Although the Moroccan authorities announced in May 2014 that they were opening an investigation into Ali Aarrass’ torture allegations, his lawyers recently revealed that the investigation had been closed. They said they had not been informed that any witnesses were questioned or any locations identified were searched, and have yet to receive the medical report of the examination he undertook a year ago.

    September 15, 2015

    The Moroccan authorities must implement the UN body’s decision, protect Ali Aarrass from further abuse while he remains imprisoned, and ensure he has effective access to justice, Amnesty International said. Ali Aarrass went on hunger strike on 25 August in Salé II Local Prison near Morocco’s capital Rabat two years after the UN Working Group on Arbitrary Detention’s (WGAD) called on the Moroccan authorities to release him. He is severely weakened and struggles to stand, his family told Amnesty International.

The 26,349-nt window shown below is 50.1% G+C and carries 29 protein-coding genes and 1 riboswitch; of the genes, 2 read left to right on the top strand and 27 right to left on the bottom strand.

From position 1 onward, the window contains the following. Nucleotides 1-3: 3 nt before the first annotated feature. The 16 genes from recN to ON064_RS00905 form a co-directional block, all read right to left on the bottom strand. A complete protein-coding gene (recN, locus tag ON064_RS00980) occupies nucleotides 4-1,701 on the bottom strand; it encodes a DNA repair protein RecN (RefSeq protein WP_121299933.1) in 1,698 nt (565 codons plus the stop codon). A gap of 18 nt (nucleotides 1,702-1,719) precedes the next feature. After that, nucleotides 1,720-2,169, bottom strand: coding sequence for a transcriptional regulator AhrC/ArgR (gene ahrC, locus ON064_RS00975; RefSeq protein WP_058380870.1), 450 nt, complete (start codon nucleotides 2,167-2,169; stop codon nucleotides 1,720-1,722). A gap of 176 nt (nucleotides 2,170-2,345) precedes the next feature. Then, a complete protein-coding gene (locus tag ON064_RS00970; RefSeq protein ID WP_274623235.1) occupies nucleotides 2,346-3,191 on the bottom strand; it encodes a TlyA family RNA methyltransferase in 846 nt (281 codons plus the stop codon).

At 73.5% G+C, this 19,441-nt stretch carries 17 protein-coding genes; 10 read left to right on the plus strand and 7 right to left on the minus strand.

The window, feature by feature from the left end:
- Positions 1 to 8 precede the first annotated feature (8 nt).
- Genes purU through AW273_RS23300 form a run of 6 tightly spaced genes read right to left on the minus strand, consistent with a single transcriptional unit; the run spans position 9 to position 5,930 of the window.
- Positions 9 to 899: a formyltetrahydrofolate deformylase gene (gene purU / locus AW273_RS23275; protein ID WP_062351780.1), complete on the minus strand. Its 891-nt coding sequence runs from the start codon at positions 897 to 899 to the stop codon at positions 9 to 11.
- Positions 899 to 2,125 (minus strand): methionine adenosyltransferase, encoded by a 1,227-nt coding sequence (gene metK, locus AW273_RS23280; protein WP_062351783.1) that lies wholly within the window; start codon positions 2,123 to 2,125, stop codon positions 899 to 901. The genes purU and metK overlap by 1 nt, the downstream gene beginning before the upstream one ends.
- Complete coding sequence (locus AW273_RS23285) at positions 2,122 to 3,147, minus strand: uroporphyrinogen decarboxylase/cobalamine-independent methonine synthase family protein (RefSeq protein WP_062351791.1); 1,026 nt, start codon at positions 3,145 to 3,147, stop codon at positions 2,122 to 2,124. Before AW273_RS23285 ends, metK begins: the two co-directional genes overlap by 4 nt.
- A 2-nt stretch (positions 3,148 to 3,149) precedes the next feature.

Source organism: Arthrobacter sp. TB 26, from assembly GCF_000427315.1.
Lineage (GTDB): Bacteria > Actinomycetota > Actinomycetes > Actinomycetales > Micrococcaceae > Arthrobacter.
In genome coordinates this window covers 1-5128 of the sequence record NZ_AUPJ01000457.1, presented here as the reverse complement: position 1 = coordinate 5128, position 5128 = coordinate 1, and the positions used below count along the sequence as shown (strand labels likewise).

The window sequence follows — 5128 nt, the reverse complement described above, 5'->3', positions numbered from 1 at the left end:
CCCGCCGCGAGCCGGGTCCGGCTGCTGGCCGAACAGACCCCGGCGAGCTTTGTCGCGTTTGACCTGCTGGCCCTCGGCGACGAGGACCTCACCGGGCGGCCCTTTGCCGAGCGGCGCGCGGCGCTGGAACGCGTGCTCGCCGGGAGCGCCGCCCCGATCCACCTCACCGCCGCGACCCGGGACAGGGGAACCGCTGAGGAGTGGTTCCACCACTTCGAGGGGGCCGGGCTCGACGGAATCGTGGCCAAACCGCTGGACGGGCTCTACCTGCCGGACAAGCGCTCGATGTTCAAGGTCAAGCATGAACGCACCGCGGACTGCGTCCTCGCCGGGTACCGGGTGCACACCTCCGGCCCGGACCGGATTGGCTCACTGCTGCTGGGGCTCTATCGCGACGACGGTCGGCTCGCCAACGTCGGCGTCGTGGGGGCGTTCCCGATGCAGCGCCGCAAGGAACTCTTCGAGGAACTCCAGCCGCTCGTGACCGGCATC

Ali Aarrass also entered the hunger strike to protest fresh improper treatment by the head guard in his prison block, significant delays in the investigation carried out by the judicial authorities into his torture allegations, as well as the lack of response by the Court of Cassation nearly three years after he appealed his conviction to Morocco’s supreme judicial authority.

    June 24, 2015

     

     

     

     

     

    Moroccan human rights and political activists Wafae Charaf and Oussama Housne were sentenced to three-year and two-year prison terms respectively in 2014 for “falsely reporting” torture. They were also convicted of slandering Morocco’s police force and ordered to pay compensation, even though neither of them had accused the police. They are prisoners of conscience.